I might clarify that General Pace does believes that the source is Iran but questions whether or not it the Iranian government is 'officially' involved. In other words, we have evidence that EFPs coming from Iran, but no evidence as to whether the Iranian government is sanctioning that supply.

The Bush Doctrine does not ... (Below threshold)
kindlingman:

The Bush Doctrine does not permit Iran to have nuclear weapons or to fund terrorist organizations.
Will the President support his own doctrine?

Iran is an enemy of the United States by their own actions.The issue is whether we have hot or cold conflict with Iran.
It is currently cold.
Khobar Towers and Lebanon are proof enough they are an enemy and that this should be a hot conflict.

"You can't secure your bord... (Below threshold)
-S-:

"You can't secure your borders"

jpm100, you so well identify just what has cost President Bush the ongoing support of so many of us who voted for him. He defies credibility with that side-stepping indulgence of his (and the RINOs among the GOP) as to our borders and refusal to secure them.

Several Presidents and a U.S. general in times past have proven effectively and decidedly that we can, in fact, secure our borders. Bush's ongoing deflections in that regard define his refusal to secure our borders, not his inability to do so.

And, thus, I don't regard h... (Below threshold)
-S-:

And, thus, I don't regard his statements as reliable in areas of national security and defense.

Which does NOT mean I'm willing or able to support any Democrat. Just that I reject this "we can't secure (name your compromise here)" nonsense. It's particularly offensive AND problematic when it comes from the Executive (while I actually expect that sort of nonsense from the Senate, unfortunately).

The decisive battle of WWII... (Below threshold)
robert the original:

The decisive battle of WWII was not D-Day, it was not the battle of Britain or the atom bomb - it was the battle of Moscow in Nov-Dec of 1941. It was almost over prior to our formal declaration.

Germany would have probably won the war if this focused attack had been successful. It was Stalin's finest hour, and it would not have been possible without our massive convoys of arms and supplies to Murmansk, and the weather.

Germany did declare war on us - in all but name - prior to 12/7/41, in sinking about 100 American ships.

Without a doubt Iran has been, is, and will be our enemy for quite some time. I agree that we should consider ourselves on a war footing with them already.

But it will be the bomb, not the IED's that will push this to the next level, if it goes there.

Jay,Every decision... (Below threshold)
Mac Lorry:

Jay,

Every decision has a cost or consequence that must be contemplated in deciding issues of war and peace. The one you missed is the consequence of not going to war. For example, what would have been the consequence of not invading Iraq? Obviously, no human knows that answer, but we do have some facts that we can draw some conclusions from. Here's my list of facts:

1. Saddam was very calculating in visiting vengeance upon his enemies.
2. Saddam suffered a humiliating defeat at the hands of the United States in Gulf War 1 (GW1).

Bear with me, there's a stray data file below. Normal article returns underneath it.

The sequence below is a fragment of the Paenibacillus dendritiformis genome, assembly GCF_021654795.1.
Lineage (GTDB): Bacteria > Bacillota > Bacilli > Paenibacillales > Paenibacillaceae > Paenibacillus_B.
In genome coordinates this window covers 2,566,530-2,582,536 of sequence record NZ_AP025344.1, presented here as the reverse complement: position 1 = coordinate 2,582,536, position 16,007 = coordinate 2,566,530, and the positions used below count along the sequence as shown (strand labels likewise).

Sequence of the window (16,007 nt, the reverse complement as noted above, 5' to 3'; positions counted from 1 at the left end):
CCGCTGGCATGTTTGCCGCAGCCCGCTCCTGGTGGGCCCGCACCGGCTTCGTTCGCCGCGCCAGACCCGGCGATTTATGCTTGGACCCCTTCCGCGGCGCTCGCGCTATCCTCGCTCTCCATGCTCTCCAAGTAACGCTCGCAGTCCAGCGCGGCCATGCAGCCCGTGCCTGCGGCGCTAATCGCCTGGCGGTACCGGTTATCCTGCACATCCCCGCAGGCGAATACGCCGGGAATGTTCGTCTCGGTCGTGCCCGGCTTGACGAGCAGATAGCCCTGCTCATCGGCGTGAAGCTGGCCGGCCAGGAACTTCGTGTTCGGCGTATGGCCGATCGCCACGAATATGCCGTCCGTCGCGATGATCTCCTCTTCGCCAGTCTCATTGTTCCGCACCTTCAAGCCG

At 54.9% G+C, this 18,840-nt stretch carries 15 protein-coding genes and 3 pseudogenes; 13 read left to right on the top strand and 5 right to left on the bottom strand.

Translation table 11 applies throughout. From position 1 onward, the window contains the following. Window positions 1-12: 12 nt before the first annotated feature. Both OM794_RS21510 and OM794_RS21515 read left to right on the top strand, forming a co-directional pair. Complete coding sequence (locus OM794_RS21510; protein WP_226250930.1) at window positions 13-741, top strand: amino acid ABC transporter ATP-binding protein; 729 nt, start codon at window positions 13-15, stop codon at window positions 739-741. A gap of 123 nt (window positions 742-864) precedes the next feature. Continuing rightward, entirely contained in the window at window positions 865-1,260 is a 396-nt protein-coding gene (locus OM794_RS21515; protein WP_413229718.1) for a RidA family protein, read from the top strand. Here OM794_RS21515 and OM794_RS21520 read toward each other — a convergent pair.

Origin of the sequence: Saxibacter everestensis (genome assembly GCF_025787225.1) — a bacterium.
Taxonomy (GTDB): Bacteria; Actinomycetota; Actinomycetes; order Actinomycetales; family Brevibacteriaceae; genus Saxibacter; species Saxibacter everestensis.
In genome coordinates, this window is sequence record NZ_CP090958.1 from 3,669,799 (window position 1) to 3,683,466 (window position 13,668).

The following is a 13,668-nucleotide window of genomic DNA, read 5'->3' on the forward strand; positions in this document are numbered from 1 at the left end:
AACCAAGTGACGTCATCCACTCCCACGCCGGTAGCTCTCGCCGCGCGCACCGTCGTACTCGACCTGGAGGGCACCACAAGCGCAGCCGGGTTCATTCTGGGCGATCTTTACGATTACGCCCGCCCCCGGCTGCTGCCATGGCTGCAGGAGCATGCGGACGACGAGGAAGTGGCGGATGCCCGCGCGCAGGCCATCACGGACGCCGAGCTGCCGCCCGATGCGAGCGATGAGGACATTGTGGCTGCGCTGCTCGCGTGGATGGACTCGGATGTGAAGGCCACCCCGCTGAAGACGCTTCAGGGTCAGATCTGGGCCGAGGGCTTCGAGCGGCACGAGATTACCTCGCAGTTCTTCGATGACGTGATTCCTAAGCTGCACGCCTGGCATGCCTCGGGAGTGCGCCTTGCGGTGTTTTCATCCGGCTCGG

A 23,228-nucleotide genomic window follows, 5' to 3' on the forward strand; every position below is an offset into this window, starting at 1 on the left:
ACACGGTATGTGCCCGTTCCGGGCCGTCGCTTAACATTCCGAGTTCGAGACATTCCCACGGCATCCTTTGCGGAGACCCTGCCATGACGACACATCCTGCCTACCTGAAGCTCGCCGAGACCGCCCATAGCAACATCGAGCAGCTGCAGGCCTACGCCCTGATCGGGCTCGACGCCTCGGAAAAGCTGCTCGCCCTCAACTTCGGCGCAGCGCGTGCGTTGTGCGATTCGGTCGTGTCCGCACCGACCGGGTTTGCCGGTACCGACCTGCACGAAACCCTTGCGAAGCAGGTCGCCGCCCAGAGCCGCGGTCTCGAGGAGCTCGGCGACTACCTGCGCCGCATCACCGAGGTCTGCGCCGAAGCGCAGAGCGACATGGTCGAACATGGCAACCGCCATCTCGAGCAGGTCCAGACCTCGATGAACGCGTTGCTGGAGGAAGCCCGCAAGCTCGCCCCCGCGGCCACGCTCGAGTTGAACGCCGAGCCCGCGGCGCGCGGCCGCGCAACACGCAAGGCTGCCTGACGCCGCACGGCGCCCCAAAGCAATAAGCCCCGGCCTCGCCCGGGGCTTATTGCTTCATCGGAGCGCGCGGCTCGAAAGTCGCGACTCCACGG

3. Saddam made peace with Iran at the start of GW1.
4. Both Saddam and Iran view Israel as an enemy of Islam with the U.S. running a close second.
5. Saddam was seeking an end to the U.N. sanctions and he had been quite successful in bribing officials in the U.N., France, and Russia in that regard.
6. Saddam was sitting on the second largest proven reserves of oil in the world.
7. Saddam didn't have any WMD's that we know of, but he did retain the capability to produce them.
8. Saddam had used WMD's on both foreign and domestic enemies.
9. Russia and France are more than willing to sell nuclear and missile technology to any nation that has the money to pay for it.
10. Saddam offered rewards to the families of suicide bombers who attacked Israel.
11. Saddam had the ability to offer safe haven, weapons and money to terrorists.

One can only speculate the cost of leaving this monster in power, but those who say invading Iraq was a mistake really need to consider what that cost might have been.

robert the original said,"B... (Below threshold)

robert the original said,"But it will be the bomb, not the IED's that will push this to the next level, if it goes there.". I think Iran's formal declaration of war on the US will be a mushroom cloud above an American city, if we allow it to go there.


We are certainly at war wit... (Below threshold)
George:

We are certainly at war with Iran. However, Democrats will never declare war until somebody detonates a nuclear weapon in NYC or LA (Dallas, Pittsburgh, Chicago or any other city would not be sufficient for them). Democrats don't have the conviction to wage war. They can only vote for it when they think it won't matter and then they immediately start backpedaling. As soon as any war starts, they'll be looking for their three Purple Hearts to get out.


If America wasn't in a fore... (Below threshold)
civilbehavior:

If America wasn't in a foreign country called Iraq we wouldn't be having this discussion about Iran now would we?

Foolish Americans........

Let the spin begin.

robert the original,<... (Below threshold)
Mac Lorry:

robert the original,

The battle of Britain was the first major defeat for Germany. Had Britain been defeated in the fall of 1940, far more resources would have been available to Germany and far less for Russia in the battle of Moscow. Germany didn't have a long range bomber and that allowed Russia to move their factories east out of the range of German bombers. However, the fall of Britain would have likely given Germany the plans for long range bombers if not the actual aircraft. With long range bombers Russia's factories would have been under attack and produced far fewer planes, tanks and artillery pieces.